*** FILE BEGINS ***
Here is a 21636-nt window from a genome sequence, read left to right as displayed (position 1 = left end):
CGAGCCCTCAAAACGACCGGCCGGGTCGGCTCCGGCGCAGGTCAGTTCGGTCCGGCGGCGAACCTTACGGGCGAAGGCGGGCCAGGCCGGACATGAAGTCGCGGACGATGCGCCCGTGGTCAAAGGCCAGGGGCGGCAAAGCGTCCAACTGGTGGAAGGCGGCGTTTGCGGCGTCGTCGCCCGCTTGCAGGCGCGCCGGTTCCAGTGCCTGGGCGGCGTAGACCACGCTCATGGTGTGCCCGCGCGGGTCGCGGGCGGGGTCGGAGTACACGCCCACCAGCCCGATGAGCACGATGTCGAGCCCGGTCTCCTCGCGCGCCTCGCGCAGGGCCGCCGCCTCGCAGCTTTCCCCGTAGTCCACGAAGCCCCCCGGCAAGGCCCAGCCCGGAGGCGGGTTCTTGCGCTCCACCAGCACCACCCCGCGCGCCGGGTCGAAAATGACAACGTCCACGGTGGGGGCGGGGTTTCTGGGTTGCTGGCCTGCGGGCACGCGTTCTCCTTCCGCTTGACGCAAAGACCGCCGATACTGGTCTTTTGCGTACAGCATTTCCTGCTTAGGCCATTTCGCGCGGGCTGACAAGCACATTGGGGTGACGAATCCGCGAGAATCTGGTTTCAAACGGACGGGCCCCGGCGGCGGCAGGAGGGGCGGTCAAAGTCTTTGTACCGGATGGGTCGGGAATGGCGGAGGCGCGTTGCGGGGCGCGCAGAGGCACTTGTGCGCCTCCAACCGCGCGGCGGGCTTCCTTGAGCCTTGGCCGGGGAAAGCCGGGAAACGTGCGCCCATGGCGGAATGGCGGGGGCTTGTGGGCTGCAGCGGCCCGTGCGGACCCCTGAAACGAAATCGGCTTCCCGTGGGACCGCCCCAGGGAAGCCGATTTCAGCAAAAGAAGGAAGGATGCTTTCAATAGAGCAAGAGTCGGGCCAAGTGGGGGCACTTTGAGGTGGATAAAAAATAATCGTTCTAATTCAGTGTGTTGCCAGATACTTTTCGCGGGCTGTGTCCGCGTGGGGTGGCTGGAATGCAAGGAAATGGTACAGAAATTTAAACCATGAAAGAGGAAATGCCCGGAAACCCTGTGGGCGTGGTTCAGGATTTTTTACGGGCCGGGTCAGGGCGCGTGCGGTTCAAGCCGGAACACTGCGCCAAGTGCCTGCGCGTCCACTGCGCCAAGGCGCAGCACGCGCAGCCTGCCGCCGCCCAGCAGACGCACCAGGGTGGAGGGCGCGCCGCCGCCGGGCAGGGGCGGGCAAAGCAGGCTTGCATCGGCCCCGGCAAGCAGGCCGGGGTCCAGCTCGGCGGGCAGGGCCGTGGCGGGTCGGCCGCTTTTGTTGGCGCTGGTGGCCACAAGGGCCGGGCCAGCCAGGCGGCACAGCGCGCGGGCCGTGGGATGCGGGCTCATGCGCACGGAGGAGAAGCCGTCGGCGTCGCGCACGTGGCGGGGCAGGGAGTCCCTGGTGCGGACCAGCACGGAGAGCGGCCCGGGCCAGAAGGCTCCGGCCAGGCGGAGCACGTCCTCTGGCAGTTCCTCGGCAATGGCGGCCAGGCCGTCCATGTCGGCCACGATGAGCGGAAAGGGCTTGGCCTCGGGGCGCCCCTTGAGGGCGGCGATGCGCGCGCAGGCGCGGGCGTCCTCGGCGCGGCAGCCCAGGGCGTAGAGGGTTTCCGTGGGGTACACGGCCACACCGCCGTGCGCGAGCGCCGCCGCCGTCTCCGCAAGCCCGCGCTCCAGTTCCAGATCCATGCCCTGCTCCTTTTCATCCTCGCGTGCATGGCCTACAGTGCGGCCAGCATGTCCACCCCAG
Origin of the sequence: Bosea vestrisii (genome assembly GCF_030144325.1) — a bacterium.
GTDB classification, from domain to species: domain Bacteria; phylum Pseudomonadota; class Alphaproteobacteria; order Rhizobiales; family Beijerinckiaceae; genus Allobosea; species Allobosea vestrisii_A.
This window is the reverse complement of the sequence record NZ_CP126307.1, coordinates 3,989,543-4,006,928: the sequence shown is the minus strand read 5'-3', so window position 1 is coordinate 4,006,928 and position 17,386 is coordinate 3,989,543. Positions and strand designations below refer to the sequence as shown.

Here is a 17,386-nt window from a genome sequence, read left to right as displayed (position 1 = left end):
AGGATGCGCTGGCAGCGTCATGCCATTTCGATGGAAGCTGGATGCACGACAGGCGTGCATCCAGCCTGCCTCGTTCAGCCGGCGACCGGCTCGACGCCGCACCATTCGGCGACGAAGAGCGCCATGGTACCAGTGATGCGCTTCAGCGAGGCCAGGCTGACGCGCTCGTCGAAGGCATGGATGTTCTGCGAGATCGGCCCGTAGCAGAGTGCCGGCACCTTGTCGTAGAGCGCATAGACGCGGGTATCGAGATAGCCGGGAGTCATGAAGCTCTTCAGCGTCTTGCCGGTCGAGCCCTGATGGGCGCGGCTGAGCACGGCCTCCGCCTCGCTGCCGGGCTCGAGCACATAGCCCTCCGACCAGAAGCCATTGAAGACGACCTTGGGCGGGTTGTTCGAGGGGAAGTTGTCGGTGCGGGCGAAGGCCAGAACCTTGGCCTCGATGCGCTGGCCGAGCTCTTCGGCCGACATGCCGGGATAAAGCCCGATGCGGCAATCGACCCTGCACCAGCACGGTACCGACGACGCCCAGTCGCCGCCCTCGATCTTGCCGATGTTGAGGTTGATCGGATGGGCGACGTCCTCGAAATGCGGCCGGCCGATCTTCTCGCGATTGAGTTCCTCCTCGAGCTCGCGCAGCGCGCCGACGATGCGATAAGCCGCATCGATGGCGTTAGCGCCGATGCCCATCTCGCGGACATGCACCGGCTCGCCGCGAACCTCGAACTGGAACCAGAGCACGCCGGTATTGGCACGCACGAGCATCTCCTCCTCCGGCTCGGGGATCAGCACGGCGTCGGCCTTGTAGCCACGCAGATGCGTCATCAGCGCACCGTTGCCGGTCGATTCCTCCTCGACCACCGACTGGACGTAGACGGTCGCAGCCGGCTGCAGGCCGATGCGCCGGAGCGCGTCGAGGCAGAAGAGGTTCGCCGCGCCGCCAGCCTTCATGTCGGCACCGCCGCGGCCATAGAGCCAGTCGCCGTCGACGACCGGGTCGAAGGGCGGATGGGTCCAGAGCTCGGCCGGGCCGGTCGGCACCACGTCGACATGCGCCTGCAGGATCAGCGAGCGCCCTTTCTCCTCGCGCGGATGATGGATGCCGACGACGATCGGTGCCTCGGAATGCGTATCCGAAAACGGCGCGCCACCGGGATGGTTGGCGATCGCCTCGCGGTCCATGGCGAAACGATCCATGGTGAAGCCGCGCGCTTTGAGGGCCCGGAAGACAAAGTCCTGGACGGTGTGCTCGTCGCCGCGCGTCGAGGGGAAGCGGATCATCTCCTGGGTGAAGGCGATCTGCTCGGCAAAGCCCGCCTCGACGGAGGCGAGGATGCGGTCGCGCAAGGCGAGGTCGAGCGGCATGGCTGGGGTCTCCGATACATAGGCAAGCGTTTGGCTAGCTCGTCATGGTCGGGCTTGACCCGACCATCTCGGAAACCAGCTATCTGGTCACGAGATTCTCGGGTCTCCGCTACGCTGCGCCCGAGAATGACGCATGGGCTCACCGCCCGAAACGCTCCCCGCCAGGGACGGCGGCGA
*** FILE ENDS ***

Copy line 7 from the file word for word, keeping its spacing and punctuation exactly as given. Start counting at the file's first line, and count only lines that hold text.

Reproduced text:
AGGATGCGCTGGCAGCGTCATGCCATTTCGATGGAAGCTGGATGCACGACAGGCGTGCATCCAGCCTGCCTCGTTCAGCCGGCGACCGGCTCGACGCCGCACCATTCGGCGACGAAGAGCGCCATGGTACCAGTGATGCGCTTCAGCGAGGCCAGGCTGACGCGCTCGTCGAAGGCATGGATGTTCTGCGAGATCGGCCCGTAGCAGAGTGCCGGCACCTTGTCGTAGAGCGCATAGACGCGGGTATCGAGATAGCCGGGAGTCATGAAGCTCTTCAGCGTCTTGCCGGTCGAGCCCTGATGGGCGCGGCTGAGCACGGCCTCCGCCTCGCTGCCGGGCTCGAGCACATAGCCCTCCGACCAGAAGCCATTGAAGACGACCTTGGGCGGGTTGTTCGAGGGGAAGTTGTCGGTGCGGGCGAAGGCCAGAACCTTGGCCTCGATGCGCTGGCCGAGCTCTTCGGCCGACATGCCGGGATAAAGCCCGATGCGGCAATCGACCCTGCACCAGCACGGTACCGACGACGCCCAGTCGCCGCCCTCGATCTTGCCGATGTTGAGGTTGATCGGATGGGCGACGTCCTCGAAATGCGGCCGGCCGATCTTCTCGCGATTGAGTTCCTCCTCGAGCTCGCGCAGCGCGCCGACGATGCGATAAGCCGCATCGATGGCGTTAGCGCCGATGCCCATCTCGCGGACATGCACCGGCTCGCCGCGAACCTCGAACTGGAACCAGAGCACGCCGGTATTGGCACGCACGAGCATCTCCTCCTCCGGCTCGGGGATCAGCACGGCGTCGGCCTTGTAGCCACGCAGATGCGTCATCAGCGCACCGTTGCCGGTCGATTCCTCCTCGACCACCGACTGGACGTAGACGGTCGCAGCCGGCTGCAGGCCGATGCGCCGGAGCGCGTCGAGGCAGAAGAGGTTCGCCGCGCCGCCAGCCTTCATGTCGGCACCGCCGCGGCCATAGAGCCAGTCGCCGTCGACGACCGGGTCGAAGGGCGGATGGGTCCAGAGCTCGGCCGGGCCGGTCGGCACCACGTCGACATGCGCCTGCAGGATCAGCGAGCGCCCTTTCTCCTCGCGCGGATGATGGATGCCGACGACGATCGGTGCCTCGGAATGCGTATCCGAAAACGGCGCGCCACCGGGATGGTTGGCGATCGCCTCGCGGTCCATGGCGAAACGATCCATGGTGAAGCCGCGCGCTTTGAGGGCCCGGAAGACAAAGTCCTGGACGGTGTGCTCGTCGCCGCGCGTCGAGGGGAAGCGGATCATCTCCTGGGTGAAGGCGATCTGCTCGGCAAAGCCCGCCTCGACGGAGGCGAGGATGCGGTCGCGCAAGGCGAGGTCGAGCGGCATGGCTGGGGTCTCCGATACATAGGCAAGCGTTTGGCTAGCTCGTCATGGTCGGGCTTGACCCGACCATCTCGGAAACCAGCTATCTGGTCACGAGATTCTCGGGTCTCCGCTACGCTGCGCCCGAGAATGACGCATGGGCTCACCGCCCGAAACGCTCCCCGCCAGGGACGGCGGCGA